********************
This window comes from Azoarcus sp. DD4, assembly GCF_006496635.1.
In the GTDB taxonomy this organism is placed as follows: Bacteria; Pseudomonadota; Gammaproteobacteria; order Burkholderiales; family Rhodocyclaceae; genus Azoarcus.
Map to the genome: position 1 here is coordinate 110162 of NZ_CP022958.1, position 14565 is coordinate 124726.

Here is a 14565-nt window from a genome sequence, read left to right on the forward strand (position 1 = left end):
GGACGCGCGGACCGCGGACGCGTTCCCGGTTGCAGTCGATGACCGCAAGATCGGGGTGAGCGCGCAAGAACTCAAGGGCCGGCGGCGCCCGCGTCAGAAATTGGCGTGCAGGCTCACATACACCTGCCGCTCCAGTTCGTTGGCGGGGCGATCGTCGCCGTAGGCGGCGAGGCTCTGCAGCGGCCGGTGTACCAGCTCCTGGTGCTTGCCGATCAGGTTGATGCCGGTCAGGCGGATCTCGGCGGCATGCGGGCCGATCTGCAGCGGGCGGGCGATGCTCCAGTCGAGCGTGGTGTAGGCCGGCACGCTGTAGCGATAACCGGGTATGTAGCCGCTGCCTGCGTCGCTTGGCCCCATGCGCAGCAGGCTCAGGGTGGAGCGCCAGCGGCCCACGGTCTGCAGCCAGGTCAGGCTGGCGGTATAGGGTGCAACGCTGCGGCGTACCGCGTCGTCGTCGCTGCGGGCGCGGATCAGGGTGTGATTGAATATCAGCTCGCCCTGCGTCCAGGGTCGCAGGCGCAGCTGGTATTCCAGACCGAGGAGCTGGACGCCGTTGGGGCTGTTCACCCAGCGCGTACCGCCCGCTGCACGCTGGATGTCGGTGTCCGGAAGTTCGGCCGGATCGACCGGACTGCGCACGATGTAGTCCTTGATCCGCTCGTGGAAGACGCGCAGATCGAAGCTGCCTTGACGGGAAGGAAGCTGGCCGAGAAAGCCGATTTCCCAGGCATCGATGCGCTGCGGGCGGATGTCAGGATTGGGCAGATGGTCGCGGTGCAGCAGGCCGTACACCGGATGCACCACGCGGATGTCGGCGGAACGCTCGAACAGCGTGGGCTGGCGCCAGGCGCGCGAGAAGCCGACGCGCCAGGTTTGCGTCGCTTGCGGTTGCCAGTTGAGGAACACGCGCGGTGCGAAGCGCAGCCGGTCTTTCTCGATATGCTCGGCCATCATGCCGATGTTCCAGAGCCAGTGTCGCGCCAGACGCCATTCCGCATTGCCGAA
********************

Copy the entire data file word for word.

This window comes from Azoarcus sp. DD4, assembly GCF_006496635.1.
In the GTDB taxonomy this organism is placed as follows: Bacteria; Pseudomonadota; Gammaproteobacteria; order Burkholderiales; family Rhodocyclaceae; genus Azoarcus.
Map to the genome: position 1 here is coordinate 110162 of NZ_CP022958.1, position 14565 is coordinate 124726.

Here is a 14565-nt window from a genome sequence, read left to right on the forward strand (position 1 = left end):
GGACGCGCGGACCGCGGACGCGTTCCCGGTTGCAGTCGATGACCGCAAGATCGGGGTGAGCGCGCAAGAACTCAAGGGCCGGCGGCGCCCGCGTCAGAAATTGGCGTGCAGGCTCACATACACCTGCCGCTCCAGTTCGTTGGCGGGGCGATCGTCGCCGTAGGCGGCGAGGCTCTGCAGCGGCCGGTGTACCAGCTCCTGGTGCTTGCCGATCAGGTTGATGCCGGTCAGGCGGATCTCGGCGGCATGCGGGCCGATCTGCAGCGGGCGGGCGATGCTCCAGTCGAGCGTGGTGTAGGCCGGCACGCTGTAGCGATAACCGGGTATGTAGCCGCTGCCTGCGTCGCTTGGCCCCATGCGCAGCAGGCTCAGGGTGGAGCGCCAGCGGCCCACGGTCTGCAGCCAGGTCAGGCTGGCGGTATAGGGTGCAACGCTGCGGCGTACCGCGTCGTCGTCGCTGCGGGCGCGGATCAGGGTGTGATTGAATATCAGCTCGCCCTGCGTCCAGGGTCGCAGGCGCAGCTGGTATTCCAGACCGAGGAGCTGGACGCCGTTGGGGCTGTTCACCCAGCGCGTACCGCCCGCTGCACGCTGGATGTCGGTGTCCGGAAGTTCGGCCGGATCGACCGGACTGCGCACGATGTAGTCCTTGATCCGCTCGTGGAAGACGCGCAGATCGAAGCTGCCTTGACGGGAAGGAAGCTGGCCGAGAAAGCCGATTTCCCAGGCATCGATGCGCTGCGGGCGGATGTCAGGATTGGGCAGATGGTCGCGGTGCAGCAGGCCGTACACCGGATGCACCACGCGGATGTCGGCGGAACGCTCGAACAGCGTGGGCTGGCGCCAGGCGCGCGAGAAGCCGACGCGCCAGGTTTGCGTCGCTTGCGGTTGCCAGTTGAGGAACACGCGCGGTGCGAAGCGCAGCCGGTCTTTCTCGATATGCTCGGCCATCATGCCGATGTTCCAGAGCCAGTGTCGCGCCAGACGCCATTCCGCATTGCCGAA